President Donald Trump took a big step on Monday to begin correcting abuses of the Antiquities Act.

The president acted on his April 26 executive order to review national monument designations under the law since 1996, making his announcement in Utah, which has been the subject of sweeping national monument designations through the Antiquities Act.

The president announced reductions to two national monuments in southern Utah to make these designations consistent with the law.

Bears Ears National Monument, designated by President Barack Obama in 2016 less than a month before Trump took office, is being reduced by over 80 percent—from 1.5 million acres to 228,784 acres. The remaining 1.3 million acres will be restored to the previous land management plans under the Forest Service and Bureau of Land Management.

In addition, the Grand Staircase Escalante National Monument, designated by President Bill Clinton in 1996, is being reduced by about 45 percent and separated into three units.

The purpose of the Antiquities Act is in the name—to protect antiquities, or artifacts such as fossils or Native American ruins on federal lands.

In 1906, Congress gave the president the power to designate federal lands as national monuments. According to the law, these lands must constitute “the smallest area compatible with the proper care and management of the objects to be protected.”

But the law has been abused by presidents from both parties, particularly so in the last several decades. Trump’s decision to relabel 2 million acres sounds like a lot until you realize that the Obama administration set aside 554 million acres and the George W. Bush administration set aside another 215 million acres.

Before that, only 71 million acres were set aside by all previous presidents combined.

Presidents have used the law to protect characteristics such as remote pieces of land and beautiful views. While there’s nothing necessarily bad about preserving a certain nice view, that falls outside the purposes of the Antiquities Act.

Marine monuments made by Presidents Clinton and George W. Bush are legally questionable at best, given the Antiquities Act’s clear emphasis on protecting artifacts on land and that some of the waters protected are not owned by the United States. Other past designations have engulfed state and private lands.

In seizing these lands, presidents have acutely affected the lives of the people who live and work around them, and their optimistic promises have sometimes failed to pan out.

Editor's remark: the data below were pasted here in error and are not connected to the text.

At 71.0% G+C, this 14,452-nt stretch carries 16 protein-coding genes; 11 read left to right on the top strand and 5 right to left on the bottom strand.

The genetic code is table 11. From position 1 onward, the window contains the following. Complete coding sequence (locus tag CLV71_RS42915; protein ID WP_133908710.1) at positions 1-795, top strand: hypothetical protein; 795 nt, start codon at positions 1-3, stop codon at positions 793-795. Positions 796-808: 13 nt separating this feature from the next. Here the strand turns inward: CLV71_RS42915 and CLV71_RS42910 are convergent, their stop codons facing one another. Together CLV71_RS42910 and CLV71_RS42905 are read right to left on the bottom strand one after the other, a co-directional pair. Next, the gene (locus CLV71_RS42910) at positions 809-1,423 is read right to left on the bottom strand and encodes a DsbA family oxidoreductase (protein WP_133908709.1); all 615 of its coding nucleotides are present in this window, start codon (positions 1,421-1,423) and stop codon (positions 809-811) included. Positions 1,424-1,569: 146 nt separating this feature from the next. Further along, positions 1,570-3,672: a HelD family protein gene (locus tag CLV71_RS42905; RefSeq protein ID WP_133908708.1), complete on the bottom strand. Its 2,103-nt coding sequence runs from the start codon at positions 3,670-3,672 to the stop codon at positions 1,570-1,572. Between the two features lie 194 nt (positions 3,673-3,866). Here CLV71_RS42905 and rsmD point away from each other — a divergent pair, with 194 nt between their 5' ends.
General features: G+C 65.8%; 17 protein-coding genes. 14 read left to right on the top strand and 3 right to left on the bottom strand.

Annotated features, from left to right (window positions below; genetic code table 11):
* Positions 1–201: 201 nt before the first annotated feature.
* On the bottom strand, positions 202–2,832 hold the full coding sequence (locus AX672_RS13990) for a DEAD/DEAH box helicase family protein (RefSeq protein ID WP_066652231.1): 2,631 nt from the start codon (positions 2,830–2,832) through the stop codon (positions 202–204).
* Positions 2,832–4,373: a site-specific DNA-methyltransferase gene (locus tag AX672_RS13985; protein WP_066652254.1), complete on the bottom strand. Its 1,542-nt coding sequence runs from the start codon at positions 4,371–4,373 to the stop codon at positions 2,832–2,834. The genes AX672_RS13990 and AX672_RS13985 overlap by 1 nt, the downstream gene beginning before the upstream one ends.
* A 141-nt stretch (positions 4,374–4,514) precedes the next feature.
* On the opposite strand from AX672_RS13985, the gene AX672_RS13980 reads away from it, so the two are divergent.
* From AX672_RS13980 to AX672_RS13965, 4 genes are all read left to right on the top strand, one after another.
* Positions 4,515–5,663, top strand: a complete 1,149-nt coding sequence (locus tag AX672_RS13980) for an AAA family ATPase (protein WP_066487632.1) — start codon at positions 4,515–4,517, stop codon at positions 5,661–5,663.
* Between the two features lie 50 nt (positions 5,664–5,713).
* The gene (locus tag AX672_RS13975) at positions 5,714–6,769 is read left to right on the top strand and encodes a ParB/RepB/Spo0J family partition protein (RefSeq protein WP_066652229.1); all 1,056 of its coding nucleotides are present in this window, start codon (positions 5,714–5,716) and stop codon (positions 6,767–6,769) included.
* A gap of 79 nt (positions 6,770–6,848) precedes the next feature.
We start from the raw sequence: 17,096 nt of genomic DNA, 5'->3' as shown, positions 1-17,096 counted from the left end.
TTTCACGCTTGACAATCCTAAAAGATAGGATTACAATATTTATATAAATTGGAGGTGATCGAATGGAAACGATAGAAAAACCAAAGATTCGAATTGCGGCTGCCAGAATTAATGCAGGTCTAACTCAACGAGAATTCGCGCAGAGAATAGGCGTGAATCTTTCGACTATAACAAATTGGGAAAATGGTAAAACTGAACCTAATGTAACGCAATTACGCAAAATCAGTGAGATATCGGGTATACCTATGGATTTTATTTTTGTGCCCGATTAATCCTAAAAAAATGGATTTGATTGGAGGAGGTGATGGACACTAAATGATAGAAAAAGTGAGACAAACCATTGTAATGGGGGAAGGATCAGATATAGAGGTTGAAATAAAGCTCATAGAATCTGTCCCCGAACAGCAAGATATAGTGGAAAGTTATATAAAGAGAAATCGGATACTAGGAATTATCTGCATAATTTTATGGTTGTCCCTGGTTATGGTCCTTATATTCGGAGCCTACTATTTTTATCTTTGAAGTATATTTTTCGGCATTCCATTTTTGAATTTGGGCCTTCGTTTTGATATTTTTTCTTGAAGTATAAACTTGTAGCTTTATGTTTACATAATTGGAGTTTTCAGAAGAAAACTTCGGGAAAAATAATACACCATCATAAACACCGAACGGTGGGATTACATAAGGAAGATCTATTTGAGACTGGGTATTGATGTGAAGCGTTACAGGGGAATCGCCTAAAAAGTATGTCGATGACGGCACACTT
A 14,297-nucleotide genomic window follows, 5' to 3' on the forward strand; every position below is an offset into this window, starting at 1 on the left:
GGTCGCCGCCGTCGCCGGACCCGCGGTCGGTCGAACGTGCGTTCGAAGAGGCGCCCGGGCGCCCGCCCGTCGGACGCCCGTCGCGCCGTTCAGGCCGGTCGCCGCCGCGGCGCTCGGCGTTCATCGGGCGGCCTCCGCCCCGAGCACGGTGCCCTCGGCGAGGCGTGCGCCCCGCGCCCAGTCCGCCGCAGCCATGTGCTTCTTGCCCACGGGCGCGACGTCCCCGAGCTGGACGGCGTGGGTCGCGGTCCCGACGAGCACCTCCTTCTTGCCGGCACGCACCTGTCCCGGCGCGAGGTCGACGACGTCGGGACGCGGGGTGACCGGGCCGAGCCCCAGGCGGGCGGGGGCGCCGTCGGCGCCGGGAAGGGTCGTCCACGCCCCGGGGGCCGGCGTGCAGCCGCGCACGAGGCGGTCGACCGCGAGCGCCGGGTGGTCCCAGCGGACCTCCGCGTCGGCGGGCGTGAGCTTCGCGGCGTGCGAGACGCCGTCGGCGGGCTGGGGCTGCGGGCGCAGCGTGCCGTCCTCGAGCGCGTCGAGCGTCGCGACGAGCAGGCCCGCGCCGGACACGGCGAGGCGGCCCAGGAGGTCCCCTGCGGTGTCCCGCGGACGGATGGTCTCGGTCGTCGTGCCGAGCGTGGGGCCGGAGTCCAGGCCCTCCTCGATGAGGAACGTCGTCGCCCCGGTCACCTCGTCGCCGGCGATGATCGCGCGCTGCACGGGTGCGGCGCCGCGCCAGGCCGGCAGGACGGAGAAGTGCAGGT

When Clinton created the Grand Staircase Escalante in 1996, he guaranteed historic levels of livestock grazing, which has been a critical part of the local economy since the 1800s.

Yet 20 years later, the Department of the Interior has yet to finalize a grazing management plan, making neither ranchers nor environmental activists happy. The consequence is that grazing has declined by one-third as ranchers are not free to manage overgrowth, water lines, and fences.

Far too often in the process of reviewing monument designations, Trump’s opponents have misled the public on what these designations actually mean. For example, Center for Biological Diversity Public Lands Program Director Randi Spivak said:

Trump’s unprecedented attack on the monuments would be another affront to Native Americans and a disgrace to the office of president. He wants to turn public lands over to corporations to mine, frack, bulldoze and clear-cut until there’s nothing left.

Such responses are irresponsible and lack meaningful critique of Trump’s actions Monday.

In fact, Trump was not the first president to reduce the size of monuments, and his administration in fact met with Native Americans on both sides of the issue. His decision is far from one that would unleash an unchecked industrial apocalypse.

Altering a national monument designation generally means that lands will be returned to multiple uses guided by federal land management plans and permitting processes. Changing monument designations and boundaries merely opens the opportunity to consider other uses for federal land in management plans.

Congress always has the authority to designate lands as national parks or other land designations like wilderness lands.

In his initial report to the president, Interior Secretary Ryan Zinke rightly noted that “the executive power under the Act is not a substitute for a lack of congressional action on protective land designations.”

The Trump administration has taken an important step in elevating the issue and making corrections, though more are needed. It’s time for Congress to step in.

If Congress doesn’t like what the Trump administration is doing, it ought to clarify the law. Better yet, Congress could repeal or reform the law to give states a much greater say in what happens to the lands within their borders.

Presidential action, no matter how good, is not a long-lasting solution. Legislation is what will last for generations. It’s time to reform the Antiquities Act to rein in the presidential power to seize land at the stroke of a pen.